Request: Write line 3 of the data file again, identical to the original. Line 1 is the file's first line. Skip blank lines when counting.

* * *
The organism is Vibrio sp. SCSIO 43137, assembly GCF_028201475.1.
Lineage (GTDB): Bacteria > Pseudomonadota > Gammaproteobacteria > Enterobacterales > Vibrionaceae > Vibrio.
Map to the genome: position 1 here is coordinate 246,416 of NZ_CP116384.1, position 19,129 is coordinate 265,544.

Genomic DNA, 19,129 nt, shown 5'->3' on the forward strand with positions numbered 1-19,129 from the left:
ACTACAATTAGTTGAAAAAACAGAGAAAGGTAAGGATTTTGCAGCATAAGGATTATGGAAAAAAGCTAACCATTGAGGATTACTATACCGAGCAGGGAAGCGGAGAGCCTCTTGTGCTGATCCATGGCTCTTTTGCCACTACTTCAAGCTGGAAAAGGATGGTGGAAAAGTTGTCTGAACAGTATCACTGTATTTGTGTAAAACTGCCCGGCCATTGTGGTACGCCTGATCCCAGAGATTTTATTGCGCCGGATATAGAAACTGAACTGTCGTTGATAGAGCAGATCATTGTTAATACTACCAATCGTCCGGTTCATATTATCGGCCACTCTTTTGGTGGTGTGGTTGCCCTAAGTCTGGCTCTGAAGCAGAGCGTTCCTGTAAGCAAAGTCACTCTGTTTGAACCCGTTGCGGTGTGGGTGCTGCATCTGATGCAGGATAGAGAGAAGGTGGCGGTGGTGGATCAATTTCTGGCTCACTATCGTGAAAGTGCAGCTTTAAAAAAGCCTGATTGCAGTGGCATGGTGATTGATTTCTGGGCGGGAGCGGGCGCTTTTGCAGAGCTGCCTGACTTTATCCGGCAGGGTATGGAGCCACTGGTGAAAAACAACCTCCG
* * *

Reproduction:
Map to the genome: position 1 here is coordinate 246,416 of NZ_CP116384.1, position 19,129 is coordinate 265,544.